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Wednesday, 18 July 2012

Navy frigate tests missile off Hawaii


The New Zealand Navy frigate, Te Kaha, has test fired a missile worth almost a million dollars off the coast of Hawaii for the first time.
Currently stationed around 280 kilometres from Honolulu, the frigate is part of the New Zealand contingent participating in the bi-annual Rim of the Pacific Exercise (RIMPAC) international maritime warfare exercise.
RIMPAC is hosted by the United States Navy's Pacific Command, in conjunction with the Marine Corps, the Coast Guard, and Hawaii National Guard forces.
In a rare chance, the HMNZS Te Kaha tested the ship's most powerful weapon - a missile worth around $800,000 - in a special US navy firing range.

"For us obviously this is a pretty big deal, certainly from the ship's perspective.
"The idea is to test the missile firing and systems aboard the ship but more importantly the people involved in firing the missile," said Te Kaha Commander Jon Beadsmore.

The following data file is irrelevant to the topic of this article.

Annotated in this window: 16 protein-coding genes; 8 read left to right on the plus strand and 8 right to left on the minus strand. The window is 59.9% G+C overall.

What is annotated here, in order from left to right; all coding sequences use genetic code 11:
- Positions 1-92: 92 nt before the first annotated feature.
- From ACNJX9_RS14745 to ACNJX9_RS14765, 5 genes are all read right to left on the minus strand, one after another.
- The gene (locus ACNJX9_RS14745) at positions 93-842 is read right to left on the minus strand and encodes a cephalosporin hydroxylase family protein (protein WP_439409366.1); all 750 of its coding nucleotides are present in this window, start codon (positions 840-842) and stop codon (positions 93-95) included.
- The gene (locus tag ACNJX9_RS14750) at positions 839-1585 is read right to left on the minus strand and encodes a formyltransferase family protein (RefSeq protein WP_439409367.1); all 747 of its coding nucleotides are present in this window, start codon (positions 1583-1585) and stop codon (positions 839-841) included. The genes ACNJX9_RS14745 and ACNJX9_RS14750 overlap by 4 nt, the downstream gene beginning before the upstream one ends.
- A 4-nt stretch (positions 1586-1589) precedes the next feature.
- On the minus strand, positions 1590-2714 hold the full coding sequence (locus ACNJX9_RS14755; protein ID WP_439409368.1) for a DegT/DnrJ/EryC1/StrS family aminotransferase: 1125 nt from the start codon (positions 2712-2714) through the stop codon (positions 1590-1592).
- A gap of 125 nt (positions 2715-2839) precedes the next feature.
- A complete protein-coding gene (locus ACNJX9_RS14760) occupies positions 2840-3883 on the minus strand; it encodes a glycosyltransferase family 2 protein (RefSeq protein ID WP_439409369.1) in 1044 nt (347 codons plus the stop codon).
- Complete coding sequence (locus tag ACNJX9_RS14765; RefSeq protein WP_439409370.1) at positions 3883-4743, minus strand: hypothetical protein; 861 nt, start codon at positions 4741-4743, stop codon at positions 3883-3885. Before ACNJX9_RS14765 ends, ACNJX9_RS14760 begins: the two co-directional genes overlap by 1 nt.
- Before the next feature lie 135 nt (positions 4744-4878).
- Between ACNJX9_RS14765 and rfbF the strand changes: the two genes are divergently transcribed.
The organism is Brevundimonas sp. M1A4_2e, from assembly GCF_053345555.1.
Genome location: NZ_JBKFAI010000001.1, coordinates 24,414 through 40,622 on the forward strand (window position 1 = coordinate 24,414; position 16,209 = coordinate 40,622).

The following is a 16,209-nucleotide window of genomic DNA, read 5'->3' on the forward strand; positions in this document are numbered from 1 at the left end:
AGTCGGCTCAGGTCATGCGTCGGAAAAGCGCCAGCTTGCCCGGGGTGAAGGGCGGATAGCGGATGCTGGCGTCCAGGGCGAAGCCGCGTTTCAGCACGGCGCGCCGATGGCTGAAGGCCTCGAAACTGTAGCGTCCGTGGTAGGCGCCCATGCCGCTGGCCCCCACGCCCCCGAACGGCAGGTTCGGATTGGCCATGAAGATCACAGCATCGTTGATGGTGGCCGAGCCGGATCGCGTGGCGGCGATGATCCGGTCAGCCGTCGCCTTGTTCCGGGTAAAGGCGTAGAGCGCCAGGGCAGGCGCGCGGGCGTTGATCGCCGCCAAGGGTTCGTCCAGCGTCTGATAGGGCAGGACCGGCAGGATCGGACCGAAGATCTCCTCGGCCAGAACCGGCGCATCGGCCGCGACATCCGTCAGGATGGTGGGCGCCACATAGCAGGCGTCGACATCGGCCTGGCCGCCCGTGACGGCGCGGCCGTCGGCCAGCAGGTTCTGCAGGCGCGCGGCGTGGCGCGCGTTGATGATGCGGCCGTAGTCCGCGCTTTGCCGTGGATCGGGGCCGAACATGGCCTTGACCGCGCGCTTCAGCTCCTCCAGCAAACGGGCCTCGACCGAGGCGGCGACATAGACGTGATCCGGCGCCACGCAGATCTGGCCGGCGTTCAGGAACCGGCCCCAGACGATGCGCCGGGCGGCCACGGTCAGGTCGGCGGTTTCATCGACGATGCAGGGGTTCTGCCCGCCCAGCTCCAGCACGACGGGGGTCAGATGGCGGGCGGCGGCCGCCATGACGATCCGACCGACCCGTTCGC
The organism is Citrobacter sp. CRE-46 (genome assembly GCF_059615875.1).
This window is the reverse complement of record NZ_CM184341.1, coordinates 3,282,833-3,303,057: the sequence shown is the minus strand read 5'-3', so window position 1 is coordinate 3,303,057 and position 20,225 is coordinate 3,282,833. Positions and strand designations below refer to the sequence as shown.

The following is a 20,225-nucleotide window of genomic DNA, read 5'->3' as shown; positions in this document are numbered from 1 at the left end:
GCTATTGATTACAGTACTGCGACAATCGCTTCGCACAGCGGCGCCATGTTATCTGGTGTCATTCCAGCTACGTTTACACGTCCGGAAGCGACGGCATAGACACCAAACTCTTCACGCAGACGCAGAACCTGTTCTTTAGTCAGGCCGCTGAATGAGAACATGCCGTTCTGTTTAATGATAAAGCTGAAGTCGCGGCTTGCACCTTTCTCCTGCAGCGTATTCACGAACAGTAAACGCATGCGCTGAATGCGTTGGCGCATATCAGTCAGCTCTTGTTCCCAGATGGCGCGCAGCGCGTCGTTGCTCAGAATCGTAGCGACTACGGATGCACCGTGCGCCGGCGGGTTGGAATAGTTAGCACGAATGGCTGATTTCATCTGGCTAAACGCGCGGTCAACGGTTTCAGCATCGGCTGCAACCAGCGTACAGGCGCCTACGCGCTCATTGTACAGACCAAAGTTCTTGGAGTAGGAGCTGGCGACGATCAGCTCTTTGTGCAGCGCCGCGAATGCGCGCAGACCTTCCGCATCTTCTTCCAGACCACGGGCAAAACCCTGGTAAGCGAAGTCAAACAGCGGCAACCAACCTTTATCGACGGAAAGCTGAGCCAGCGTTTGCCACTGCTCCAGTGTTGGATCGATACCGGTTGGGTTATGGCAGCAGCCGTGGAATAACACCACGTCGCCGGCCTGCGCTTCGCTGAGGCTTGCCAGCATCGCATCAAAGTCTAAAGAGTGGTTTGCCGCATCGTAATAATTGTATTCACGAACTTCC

In the three hour long test process, a remote control target is released around 60 kilometres away.
Te Kaha uses radar to track the target, then fires a sea sparrow homing missile to intercept it.
The US invites allied military forces from the Pacific Rim nations to participate in RIMPAC.
Most of the 22 RIMPAC nations will participate, with this year's exercise to involve combatants from the US, Canada, Japan, and Australia.
Over the next week all manner of missiles and torpedoes will be test fired.
Te Kaha's turn on the range was called resounding a success.
"The missile was fired, gathered nicely into the control beam of the controlling radar, and proceeded towards the target," Beadsmore said.

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